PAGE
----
U.S. Senators Charles E. Schumer and Kirsten E. Gillibrand today announced over $4 million in federal funding to reimburse the Nassau County Department of Public Works for emergency temporary sludge dewatering work at the Bay Park Dewatering facility, following Superstorm Sandy. The storm flooded the Dewatering facility with 12 feet of saltwater, and sewage could not be treated properly, creating an emergency situation. The funding is being provided through the Federal Emergency Management Agency (FEMA) and will reimburse the Dept. of Public Works for their rental of a temporary dewatering and odor control system, and more, after the storm.
“We all remember the tremendous damage at Bay Park during Superstorm Sandy, which caused an immediate public health threat to the communities serviced by these facilities, and an environmental calamity to the surrounding waterways,” said Schumer. “This much-needed federal funding will reimburse the Nassau County Department of Public Works for their efforts following the storm to treat sewage even after their facility flooded with 12 feet of seawater, and will help make sure local residents are not entirely on the hook for expenses incurred during Sandy.”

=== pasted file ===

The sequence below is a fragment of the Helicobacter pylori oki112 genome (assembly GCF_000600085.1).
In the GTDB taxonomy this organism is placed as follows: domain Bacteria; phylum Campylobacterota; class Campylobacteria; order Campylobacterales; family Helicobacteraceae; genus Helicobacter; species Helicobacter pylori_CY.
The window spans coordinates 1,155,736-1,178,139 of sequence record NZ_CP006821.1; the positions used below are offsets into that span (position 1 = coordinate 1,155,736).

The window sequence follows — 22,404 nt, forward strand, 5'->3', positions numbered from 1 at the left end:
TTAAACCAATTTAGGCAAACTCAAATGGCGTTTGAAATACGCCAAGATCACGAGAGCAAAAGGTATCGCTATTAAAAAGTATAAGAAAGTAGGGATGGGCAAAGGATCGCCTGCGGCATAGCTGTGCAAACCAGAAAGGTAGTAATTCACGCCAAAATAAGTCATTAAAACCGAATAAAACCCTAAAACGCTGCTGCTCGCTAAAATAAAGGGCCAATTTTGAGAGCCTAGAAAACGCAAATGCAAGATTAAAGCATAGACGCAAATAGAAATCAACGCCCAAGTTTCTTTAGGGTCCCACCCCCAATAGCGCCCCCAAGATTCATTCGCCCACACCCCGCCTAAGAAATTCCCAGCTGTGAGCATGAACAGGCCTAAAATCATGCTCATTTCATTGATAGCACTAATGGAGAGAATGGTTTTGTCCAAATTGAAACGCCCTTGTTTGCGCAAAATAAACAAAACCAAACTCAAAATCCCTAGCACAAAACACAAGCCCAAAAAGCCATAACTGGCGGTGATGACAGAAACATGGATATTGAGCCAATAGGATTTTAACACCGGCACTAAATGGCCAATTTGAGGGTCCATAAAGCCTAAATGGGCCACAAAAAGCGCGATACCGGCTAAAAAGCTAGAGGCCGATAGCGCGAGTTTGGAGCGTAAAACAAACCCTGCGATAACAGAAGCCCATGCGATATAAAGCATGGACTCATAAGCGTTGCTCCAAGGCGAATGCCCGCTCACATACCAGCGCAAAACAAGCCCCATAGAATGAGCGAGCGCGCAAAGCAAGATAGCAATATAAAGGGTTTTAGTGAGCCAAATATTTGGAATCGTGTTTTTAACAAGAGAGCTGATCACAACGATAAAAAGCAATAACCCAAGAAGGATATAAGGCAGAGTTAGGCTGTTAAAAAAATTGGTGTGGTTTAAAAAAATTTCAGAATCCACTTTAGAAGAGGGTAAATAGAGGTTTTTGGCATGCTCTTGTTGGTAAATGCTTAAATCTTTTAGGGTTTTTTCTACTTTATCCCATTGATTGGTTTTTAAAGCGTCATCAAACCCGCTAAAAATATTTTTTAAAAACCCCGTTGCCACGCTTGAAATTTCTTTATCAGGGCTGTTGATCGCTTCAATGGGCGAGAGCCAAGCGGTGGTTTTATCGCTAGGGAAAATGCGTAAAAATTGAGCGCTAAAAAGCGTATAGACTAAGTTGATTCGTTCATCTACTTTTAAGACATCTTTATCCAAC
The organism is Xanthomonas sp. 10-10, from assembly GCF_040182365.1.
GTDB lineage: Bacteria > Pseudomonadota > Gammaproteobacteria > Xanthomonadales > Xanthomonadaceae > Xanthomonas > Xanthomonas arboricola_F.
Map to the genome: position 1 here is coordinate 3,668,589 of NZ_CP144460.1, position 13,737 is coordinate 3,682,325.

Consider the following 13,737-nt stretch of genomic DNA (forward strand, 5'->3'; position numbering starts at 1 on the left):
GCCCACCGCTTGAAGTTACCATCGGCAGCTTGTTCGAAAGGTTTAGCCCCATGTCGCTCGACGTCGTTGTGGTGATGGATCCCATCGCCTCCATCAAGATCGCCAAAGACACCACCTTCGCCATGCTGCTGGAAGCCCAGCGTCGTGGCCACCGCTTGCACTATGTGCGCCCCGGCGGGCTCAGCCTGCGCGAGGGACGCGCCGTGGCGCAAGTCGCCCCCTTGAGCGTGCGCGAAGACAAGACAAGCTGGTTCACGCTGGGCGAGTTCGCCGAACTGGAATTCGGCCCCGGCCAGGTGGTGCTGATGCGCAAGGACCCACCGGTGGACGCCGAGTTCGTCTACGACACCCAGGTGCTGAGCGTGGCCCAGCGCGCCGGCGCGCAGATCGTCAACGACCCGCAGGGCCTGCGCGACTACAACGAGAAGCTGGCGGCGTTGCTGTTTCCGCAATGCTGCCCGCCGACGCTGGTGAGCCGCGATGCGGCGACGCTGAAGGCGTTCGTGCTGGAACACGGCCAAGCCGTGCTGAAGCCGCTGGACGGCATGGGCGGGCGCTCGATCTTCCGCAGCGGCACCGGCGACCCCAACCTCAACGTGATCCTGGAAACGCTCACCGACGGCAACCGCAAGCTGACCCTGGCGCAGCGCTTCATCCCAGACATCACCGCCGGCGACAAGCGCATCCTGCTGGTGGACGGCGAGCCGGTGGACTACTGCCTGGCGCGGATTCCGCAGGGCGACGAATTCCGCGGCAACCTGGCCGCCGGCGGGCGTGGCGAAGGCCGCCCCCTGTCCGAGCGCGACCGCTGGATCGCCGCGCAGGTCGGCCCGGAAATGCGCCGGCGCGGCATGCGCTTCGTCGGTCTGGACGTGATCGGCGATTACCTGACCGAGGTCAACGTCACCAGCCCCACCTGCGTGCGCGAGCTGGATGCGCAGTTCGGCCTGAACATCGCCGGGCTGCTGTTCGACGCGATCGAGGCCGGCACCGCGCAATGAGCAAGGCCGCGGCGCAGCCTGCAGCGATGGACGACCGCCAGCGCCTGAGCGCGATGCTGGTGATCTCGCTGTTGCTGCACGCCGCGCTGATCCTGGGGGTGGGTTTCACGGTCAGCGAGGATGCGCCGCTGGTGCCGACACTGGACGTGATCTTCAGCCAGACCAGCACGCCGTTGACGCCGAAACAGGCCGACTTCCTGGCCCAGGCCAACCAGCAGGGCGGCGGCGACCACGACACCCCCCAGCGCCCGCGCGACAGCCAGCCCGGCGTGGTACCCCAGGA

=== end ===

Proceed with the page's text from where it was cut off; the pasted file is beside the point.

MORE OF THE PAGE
“Bay Park suffered severe damage and this federal funding will provide much needed reimbursement for Nassau County Department of Public Works,” said Gillibrand. “It is critical that Nassau County has the necessary resources on the ground to continue to recover and rebuild.”
Nassau County Executive Ed Mangano stated, “I thank Senators Schumer and Gillibrand for securing additional Federal aid to cover expenses related to Superstorm Sandy’s devastating impact on the Bay Park Wastewater Treatment Plant. Together with the Federal and State governments, we will continue to strengthen the facility’s infrastructure so that it is resilient against future storms.”
High wind and heavy rain generated by Superstorm Sandy resulted in tidal surges and flooding, which inundated the Bay Park Dewatering facility with up to twelve feet of saltwater. The failure of the Bay Park treatment facilities resulted in a threat to the health and safety of the communities serviced by the plant because of its incapability to properly treat sewage.
In total, $4,616,762 in FEMA funding is being provided for the rental of temporary sludge dewatering and odor control systems, mobilization equipment and materials, weekly labor to operate the systems, additional label for extended and weekend operations, demobilization of equipment and materials and contract costs.